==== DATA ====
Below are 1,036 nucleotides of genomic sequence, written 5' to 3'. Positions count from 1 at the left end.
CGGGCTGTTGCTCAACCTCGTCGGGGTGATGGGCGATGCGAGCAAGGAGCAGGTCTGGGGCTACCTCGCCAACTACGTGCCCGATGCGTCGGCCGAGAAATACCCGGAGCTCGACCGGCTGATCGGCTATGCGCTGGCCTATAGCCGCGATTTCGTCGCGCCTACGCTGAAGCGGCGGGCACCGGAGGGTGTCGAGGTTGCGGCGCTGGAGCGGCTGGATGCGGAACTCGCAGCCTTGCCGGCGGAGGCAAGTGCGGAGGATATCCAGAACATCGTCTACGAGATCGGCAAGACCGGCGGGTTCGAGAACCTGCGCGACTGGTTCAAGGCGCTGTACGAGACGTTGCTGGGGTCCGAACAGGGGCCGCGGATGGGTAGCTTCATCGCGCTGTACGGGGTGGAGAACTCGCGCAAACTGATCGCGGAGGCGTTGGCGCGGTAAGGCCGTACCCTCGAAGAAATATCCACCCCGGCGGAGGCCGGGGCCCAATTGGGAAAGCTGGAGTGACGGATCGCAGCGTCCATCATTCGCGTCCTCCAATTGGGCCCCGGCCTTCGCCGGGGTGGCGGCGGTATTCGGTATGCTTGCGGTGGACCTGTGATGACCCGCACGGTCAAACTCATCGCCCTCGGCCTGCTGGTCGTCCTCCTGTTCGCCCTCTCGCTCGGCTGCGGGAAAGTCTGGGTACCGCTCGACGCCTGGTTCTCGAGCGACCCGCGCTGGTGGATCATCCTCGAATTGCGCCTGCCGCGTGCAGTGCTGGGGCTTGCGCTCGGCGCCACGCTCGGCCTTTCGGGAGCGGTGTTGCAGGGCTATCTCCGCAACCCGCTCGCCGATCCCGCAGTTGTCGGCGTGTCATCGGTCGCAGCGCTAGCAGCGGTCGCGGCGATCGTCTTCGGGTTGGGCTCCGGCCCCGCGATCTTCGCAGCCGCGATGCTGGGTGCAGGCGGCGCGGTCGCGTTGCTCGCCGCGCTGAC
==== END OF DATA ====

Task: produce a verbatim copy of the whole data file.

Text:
Below are 1,036 nucleotides of genomic sequence, written 5' to 3'. Positions count from 1 at the left end.
CGGGCTGTTGCTCAACCTCGTCGGGGTGATGGGCGATGCGAGCAAGGAGCAGGTCTGGGGCTACCTCGCCAACTACGTGCCCGATGCGTCGGCCGAGAAATACCCGGAGCTCGACCGGCTGATCGGCTATGCGCTGGCCTATAGCCGCGATTTCGTCGCGCCTACGCTGAAGCGGCGGGCACCGGAGGGTGTCGAGGTTGCGGCGCTGGAGCGGCTGGATGCGGAACTCGCAGCCTTGCCGGCGGAGGCAAGTGCGGAGGATATCCAGAACATCGTCTACGAGATCGGCAAGACCGGCGGGTTCGAGAACCTGCGCGACTGGTTCAAGGCGCTGTACGAGACGTTGCTGGGGTCCGAACAGGGGCCGCGGATGGGTAGCTTCATCGCGCTGTACGGGGTGGAGAACTCGCGCAAACTGATCGCGGAGGCGTTGGCGCGGTAAGGCCGTACCCTCGAAGAAATATCCACCCCGGCGGAGGCCGGGGCCCAATTGGGAAAGCTGGAGTGACGGATCGCAGCGTCCATCATTCGCGTCCTCCAATTGGGCCCCGGCCTTCGCCGGGGTGGCGGCGGTATTCGGTATGCTTGCGGTGGACCTGTGATGACCCGCACGGTCAAACTCATCGCCCTCGGCCTGCTGGTCGTCCTCCTGTTCGCCCTCTCGCTCGGCTGCGGGAAAGTCTGGGTACCGCTCGACGCCTGGTTCTCGAGCGACCCGCGCTGGTGGATCATCCTCGAATTGCGCCTGCCGCGTGCAGTGCTGGGGCTTGCGCTCGGCGCCACGCTCGGCCTTTCGGGAGCGGTGTTGCAGGGCTATCTCCGCAACCCGCTCGCCGATCCCGCAGTTGTCGGCGTGTCATCGGTCGCAGCGCTAGCAGCGGTCGCGGCGATCGTCTTCGGGTTGGGCTCCGGCCCCGCGATCTTCGCAGCCGCGATGCTGGGTGCAGGCGGCGCGGTCGCGTTGCTCGCCGCGCTGAC